Navigating Generative AI: Key Insights for This School Year

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As educators settle into another school year, generative AI continues to impact classrooms everywhere. The conversation surrounding best practices, fostering digital citizenship, and being proactive with AI is ongoing. We continue to advocate for an AI approach that is intentional, secure, and human-driven. 

“Used correctly, this transformative technology can elevate student success, empower educators, and enhance the ways we teach and learn. When implemented with an intentional, secure, and human-driven approach, generative AI has the power to save educators time and promote impactful learning experiences for all.” - Ryan Lufkin, VP of Global Strategy at Instructure.

Educator voice is at the heart of these recommendations. Every month brings new developments with AI, so to stay ahead of the learning curve, we recently surveyed educators and students on how they view generative AI. We found that sentiment is primarily positive, with 54.5% of teachers, students, and administrators feeling positive about the technology. This is a testament to the potential that AI holds in the classroom.

Clarity: The Cure for Cheating

However, administrators, teachers, and students surveyed were clear–passing AI output as your work without modification is cheating. Educators often assume that students understand when they’re cheating, but sometimes, they may not see where the line is. Especially now as AI tools are being developed more quickly than policies and best practices can be created.

According to the Rochester Institute of Technology, students often plagiarize or cheat due to a desire to get a good grade, fear of failing, procrastination, disinterest, belief they will not get caught, or confusion surrounding cheating policies. This is why educators and institutions must provide clarity so students know what is considered cheating.

Educators can proactively lessen the likelihood of cheating by returning to the ‘why’ for assignments. Is the end goal for students to learn essential knowledge? Are they building mastery of skills? How will they use this knowledge or skills in the real world? Communicating the ‘why’ can help students engage better and reduce the likelihood that they will turn to shortcuts. It allows them to be empowered about their education.

To increase transparency, those surveyed also agreed that it should be noted when AI is used to complete assignments and that using generative AI to help students when they’re stuck isn’t cheating. Even as technologies evolve, communicating expectations early in the school year sets students up for success year-round. 

AI policies are an excellent source to communicate these expectations. A proactive rather than punitive approach is more likely to enable students to succeed with AI in their personal, academic, and eventual professional careers. While schools build their policies at the local level, they’d also like more support from the government surrounding privacy laws, according to our survey.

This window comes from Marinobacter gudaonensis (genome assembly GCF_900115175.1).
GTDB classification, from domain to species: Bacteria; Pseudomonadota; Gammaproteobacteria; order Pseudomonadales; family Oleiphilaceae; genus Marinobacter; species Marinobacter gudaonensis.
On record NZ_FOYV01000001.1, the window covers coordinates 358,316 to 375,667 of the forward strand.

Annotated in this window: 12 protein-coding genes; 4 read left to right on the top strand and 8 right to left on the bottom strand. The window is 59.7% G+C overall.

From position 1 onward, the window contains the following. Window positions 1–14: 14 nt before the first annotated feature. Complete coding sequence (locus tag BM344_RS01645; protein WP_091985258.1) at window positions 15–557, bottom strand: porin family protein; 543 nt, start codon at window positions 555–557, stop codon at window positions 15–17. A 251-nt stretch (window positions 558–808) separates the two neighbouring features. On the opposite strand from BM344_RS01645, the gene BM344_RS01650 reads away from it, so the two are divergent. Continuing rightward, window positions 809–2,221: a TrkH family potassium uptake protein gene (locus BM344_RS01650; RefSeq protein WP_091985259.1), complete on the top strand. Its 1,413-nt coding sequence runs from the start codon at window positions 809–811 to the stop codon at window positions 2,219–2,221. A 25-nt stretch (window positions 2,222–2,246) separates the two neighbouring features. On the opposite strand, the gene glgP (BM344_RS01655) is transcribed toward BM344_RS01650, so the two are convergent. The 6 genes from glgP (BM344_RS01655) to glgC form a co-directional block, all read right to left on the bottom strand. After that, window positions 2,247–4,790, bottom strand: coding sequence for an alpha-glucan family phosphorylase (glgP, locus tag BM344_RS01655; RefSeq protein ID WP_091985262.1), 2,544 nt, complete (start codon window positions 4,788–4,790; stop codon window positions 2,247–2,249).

Keeping Humans In the Loop

Connection is at the core of human relationships. Connection is also a crucial part of teaching and learning. It’s important to remember our humanity as technology progresses rapidly. In our same survey, many educators were concerned about “de-humanization” as a result of generative AI.

42% of educators are concerned about dehumanization

These concerns are valid and reiterate the necessity to keep human intelligence (HI) top-of-mind when crafting student learning experiences. 

Humans embody irreplaceable skills: compassion, courage, critical and computational thinking, to name a few. While generative AI can expedite many parts of the learning process, it can’t replace the value of our humanity. If we want students to continue fostering these characteristics, we must bring these skills to our collaboration with generative AI.

Efficiency & Confidence in Their Work

Our survey results show that AI tools are generally used more often by K-12 schools than by Higher Education institutions. For the Higher Education institutions that use generative AI, community colleges and public universities are more likely to report them as valuable than private colleges and universities.

While K-12 teachers and students agreed that generative AI is most useful in science, math, and English Language Arts, students thought generative AI was most useful for math. In contrast, teachers found it most useful for science.

Students surveyed also highlighted some of the benefits of generative AI. They shared how generative AI allows them to:

complete tasks more quickly, avoid mistakes, work through problmes

Also noteworthy: the survey found that over a third of respondents (41.7%) have yet to use AI for their schoolwork (despite the rapid adoption of generative AI in both Higher Education and K-12).

Still, teachers and administrators feel AI can positively impact learning in several key areas, including multilingual content, question development, neurodiverse content, creativity, and background research. 

Generative AI in Education: Excitement & Evolution

Generative AI continues to be an exciting new development in the world of education. While it can significantly improve student learning outcomes, it also presents unique challenges for educators to solve.

Schools can combat these concerns by adopting a proactive approach to ensure that AI use is responsible and ethical. Educators are responsible for staying informed about the latest developments in AI and using this knowledge to improve the learning experiences for their students.

Discover more about building a modern, ethical learning community with generative AI in Higher Education and K-12.

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